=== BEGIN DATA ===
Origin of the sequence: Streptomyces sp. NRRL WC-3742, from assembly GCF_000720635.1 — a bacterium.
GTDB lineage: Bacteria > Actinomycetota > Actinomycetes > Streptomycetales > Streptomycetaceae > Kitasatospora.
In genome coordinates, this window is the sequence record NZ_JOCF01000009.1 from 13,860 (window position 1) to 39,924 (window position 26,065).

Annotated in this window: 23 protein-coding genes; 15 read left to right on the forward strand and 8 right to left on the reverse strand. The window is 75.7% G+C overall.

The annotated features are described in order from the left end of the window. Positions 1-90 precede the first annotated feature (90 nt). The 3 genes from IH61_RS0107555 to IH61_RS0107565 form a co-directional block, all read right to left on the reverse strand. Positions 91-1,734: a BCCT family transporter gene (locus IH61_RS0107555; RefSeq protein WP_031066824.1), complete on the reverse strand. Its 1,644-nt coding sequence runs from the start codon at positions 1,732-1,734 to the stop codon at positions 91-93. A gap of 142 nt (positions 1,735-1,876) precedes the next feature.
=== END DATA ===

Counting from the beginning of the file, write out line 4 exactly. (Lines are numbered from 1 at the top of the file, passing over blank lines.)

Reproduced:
Annotated in this window: 23 protein-coding genes; 15 read left to right on the forward strand and 8 right to left on the reverse strand. The window is 75.7% G+C overall.